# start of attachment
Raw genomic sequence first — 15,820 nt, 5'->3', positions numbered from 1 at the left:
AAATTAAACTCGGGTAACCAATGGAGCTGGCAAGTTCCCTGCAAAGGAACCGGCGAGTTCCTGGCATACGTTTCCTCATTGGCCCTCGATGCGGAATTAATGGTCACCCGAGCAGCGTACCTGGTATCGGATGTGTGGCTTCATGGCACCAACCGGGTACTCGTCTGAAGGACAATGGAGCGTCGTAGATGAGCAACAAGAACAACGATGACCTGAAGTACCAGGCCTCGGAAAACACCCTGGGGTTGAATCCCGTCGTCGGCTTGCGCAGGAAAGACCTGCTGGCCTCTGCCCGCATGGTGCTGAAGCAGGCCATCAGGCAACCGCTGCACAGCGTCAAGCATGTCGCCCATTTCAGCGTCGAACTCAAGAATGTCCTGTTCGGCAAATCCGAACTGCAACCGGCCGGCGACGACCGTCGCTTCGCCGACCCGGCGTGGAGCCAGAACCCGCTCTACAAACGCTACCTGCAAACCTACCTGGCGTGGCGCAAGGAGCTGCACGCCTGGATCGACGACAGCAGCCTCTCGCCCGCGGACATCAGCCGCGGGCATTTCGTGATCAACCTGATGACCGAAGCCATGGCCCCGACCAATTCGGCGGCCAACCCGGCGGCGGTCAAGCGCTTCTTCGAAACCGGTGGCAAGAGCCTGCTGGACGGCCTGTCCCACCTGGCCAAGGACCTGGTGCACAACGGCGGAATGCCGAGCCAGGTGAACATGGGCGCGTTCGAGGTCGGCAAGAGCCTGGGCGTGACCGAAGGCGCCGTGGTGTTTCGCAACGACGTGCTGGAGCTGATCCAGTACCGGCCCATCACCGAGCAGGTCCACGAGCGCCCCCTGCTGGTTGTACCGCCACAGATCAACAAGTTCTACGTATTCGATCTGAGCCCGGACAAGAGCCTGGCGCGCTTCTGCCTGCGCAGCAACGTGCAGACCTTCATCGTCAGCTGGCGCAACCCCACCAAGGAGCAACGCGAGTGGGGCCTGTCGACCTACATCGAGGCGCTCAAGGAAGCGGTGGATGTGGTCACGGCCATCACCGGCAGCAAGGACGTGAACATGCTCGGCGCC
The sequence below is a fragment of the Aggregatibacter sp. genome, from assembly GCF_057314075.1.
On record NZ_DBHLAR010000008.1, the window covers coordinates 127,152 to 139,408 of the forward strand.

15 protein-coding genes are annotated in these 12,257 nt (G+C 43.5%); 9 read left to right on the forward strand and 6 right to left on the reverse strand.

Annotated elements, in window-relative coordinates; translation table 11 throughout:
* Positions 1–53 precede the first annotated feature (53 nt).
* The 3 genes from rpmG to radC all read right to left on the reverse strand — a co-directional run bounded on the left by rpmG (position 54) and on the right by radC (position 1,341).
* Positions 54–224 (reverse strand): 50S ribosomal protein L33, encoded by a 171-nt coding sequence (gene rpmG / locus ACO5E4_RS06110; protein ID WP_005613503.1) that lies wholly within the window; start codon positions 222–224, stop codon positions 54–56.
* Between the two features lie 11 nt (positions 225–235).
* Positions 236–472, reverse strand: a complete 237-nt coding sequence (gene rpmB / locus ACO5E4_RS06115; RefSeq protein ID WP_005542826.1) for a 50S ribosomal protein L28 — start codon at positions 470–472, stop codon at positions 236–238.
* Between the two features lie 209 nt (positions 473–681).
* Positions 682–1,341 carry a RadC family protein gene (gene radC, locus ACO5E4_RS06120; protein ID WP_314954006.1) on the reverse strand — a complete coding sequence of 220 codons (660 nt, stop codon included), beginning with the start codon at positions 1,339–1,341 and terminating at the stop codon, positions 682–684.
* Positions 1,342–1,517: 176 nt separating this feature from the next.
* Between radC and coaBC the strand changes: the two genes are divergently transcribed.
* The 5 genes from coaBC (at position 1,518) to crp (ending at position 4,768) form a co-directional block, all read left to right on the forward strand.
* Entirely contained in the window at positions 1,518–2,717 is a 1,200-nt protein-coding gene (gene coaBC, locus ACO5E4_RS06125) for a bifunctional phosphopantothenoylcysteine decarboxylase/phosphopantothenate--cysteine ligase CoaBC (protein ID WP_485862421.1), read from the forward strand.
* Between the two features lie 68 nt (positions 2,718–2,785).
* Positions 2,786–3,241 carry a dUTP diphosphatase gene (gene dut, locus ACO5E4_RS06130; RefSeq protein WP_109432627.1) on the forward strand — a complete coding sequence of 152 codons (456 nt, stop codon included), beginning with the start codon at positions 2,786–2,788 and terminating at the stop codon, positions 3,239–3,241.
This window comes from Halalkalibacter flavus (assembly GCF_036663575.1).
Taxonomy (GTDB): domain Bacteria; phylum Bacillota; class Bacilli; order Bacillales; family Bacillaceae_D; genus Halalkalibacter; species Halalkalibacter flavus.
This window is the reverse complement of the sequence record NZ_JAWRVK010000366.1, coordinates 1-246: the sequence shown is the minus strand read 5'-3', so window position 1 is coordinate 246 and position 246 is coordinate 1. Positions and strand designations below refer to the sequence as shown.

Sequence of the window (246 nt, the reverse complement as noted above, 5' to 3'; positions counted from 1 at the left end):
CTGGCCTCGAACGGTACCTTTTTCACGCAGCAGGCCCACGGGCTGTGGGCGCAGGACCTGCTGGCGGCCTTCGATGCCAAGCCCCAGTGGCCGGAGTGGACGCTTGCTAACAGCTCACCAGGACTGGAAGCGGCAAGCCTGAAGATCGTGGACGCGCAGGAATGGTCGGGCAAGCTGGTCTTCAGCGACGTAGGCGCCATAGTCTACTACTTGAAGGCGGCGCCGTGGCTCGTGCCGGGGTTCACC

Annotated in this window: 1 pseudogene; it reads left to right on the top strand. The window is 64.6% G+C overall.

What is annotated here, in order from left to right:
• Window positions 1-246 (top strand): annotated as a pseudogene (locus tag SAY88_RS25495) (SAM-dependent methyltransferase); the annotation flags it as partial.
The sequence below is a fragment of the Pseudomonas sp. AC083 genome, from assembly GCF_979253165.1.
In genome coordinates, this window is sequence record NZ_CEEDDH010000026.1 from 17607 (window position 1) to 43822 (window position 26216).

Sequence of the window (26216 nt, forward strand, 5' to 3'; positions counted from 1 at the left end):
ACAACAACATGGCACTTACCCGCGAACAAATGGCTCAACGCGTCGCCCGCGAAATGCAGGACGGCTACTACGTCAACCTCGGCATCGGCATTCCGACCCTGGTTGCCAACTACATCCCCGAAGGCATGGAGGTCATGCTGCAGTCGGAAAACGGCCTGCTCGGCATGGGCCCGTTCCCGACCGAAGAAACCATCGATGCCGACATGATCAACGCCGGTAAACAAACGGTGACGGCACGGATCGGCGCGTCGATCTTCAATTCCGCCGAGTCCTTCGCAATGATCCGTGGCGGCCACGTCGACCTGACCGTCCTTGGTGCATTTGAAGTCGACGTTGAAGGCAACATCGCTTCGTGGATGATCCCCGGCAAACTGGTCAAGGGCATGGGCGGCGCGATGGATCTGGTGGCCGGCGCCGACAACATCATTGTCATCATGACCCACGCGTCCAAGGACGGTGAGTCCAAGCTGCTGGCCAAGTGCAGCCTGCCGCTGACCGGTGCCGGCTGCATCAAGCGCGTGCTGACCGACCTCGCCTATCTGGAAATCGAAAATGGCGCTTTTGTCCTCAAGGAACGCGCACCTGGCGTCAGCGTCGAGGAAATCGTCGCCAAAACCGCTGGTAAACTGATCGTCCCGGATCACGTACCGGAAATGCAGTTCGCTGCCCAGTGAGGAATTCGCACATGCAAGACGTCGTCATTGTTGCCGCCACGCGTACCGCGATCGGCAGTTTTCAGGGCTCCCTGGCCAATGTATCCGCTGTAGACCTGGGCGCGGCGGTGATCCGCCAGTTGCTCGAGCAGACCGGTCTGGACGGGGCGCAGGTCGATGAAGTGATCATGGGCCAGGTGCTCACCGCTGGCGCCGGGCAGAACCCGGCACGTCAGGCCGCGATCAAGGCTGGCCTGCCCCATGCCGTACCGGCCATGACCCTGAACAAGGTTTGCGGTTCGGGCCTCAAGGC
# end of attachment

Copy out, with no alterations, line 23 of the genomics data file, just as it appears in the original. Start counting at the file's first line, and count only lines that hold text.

Sequence of the window (246 nt, the reverse complement as noted above, 5' to 3'; positions counted from 1 at the left end):